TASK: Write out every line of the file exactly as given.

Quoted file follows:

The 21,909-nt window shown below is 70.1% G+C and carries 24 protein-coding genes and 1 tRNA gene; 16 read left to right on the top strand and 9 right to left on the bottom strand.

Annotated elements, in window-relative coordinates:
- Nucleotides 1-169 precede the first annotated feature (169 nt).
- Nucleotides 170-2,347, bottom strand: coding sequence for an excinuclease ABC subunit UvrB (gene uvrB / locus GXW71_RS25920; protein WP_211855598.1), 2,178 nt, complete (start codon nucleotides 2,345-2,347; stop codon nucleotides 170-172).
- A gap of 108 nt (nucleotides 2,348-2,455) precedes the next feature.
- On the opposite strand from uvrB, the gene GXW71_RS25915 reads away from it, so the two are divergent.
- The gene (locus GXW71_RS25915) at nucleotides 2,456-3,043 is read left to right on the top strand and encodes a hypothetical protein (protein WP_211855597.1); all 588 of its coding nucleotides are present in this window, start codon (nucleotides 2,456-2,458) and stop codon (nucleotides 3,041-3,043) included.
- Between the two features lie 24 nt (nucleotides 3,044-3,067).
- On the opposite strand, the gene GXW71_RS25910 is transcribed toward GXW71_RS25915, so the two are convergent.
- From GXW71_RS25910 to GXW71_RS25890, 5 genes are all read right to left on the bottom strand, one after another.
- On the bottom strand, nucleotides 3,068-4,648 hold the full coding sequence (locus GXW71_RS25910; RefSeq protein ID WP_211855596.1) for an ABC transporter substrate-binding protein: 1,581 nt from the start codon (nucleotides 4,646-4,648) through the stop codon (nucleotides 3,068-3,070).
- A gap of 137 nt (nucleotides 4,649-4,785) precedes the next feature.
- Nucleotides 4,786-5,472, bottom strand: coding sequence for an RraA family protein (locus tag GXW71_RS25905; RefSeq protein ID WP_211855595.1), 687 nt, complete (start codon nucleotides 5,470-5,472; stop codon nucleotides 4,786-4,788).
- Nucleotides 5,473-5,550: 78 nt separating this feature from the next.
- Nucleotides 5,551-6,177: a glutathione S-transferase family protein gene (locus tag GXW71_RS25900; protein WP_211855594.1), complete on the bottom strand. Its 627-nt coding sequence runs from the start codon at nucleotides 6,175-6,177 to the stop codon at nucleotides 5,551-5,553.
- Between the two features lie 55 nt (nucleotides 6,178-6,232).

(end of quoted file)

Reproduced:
The 21,909-nt window shown below is 70.1% G+C and carries 24 protein-coding genes and 1 tRNA gene; 16 read left to right on the top strand and 9 right to left on the bottom strand.

Annotated elements, in window-relative coordinates:
- Nucleotides 1-169 precede the first annotated feature (169 nt).
- Nucleotides 170-2,347, bottom strand: coding sequence for an excinuclease ABC subunit UvrB (gene uvrB / locus GXW71_RS25920; protein WP_211855598.1), 2,178 nt, complete (start codon nucleotides 2,345-2,347; stop codon nucleotides 170-172).
- A gap of 108 nt (nucleotides 2,348-2,455) precedes the next feature.
- On the opposite strand from uvrB, the gene GXW71_RS25915 reads away from it, so the two are divergent.
- The gene (locus GXW71_RS25915) at nucleotides 2,456-3,043 is read left to right on the top strand and encodes a hypothetical protein (protein WP_211855597.1); all 588 of its coding nucleotides are present in this window, start codon (nucleotides 2,456-2,458) and stop codon (nucleotides 3,041-3,043) included.
- Between the two features lie 24 nt (nucleotides 3,044-3,067).
- On the opposite strand, the gene GXW71_RS25910 is transcribed toward GXW71_RS25915, so the two are convergent.
- From GXW71_RS25910 to GXW71_RS25890, 5 genes are all read right to left on the bottom strand, one after another.
- On the bottom strand, nucleotides 3,068-4,648 hold the full coding sequence (locus GXW71_RS25910; RefSeq protein ID WP_211855596.1) for an ABC transporter substrate-binding protein: 1,581 nt from the start codon (nucleotides 4,646-4,648) through the stop codon (nucleotides 3,068-3,070).
- A gap of 137 nt (nucleotides 4,649-4,785) precedes the next feature.
- Nucleotides 4,786-5,472, bottom strand: coding sequence for an RraA family protein (locus tag GXW71_RS25905; RefSeq protein ID WP_211855595.1), 687 nt, complete (start codon nucleotides 5,470-5,472; stop codon nucleotides 4,786-4,788).
- Nucleotides 5,473-5,550: 78 nt separating this feature from the next.
- Nucleotides 5,551-6,177: a glutathione S-transferase family protein gene (locus tag GXW71_RS25900; protein WP_211855594.1), complete on the bottom strand. Its 627-nt coding sequence runs from the start codon at nucleotides 6,175-6,177 to the stop codon at nucleotides 5,551-5,553.
- Between the two features lie 55 nt (nucleotides 6,178-6,232).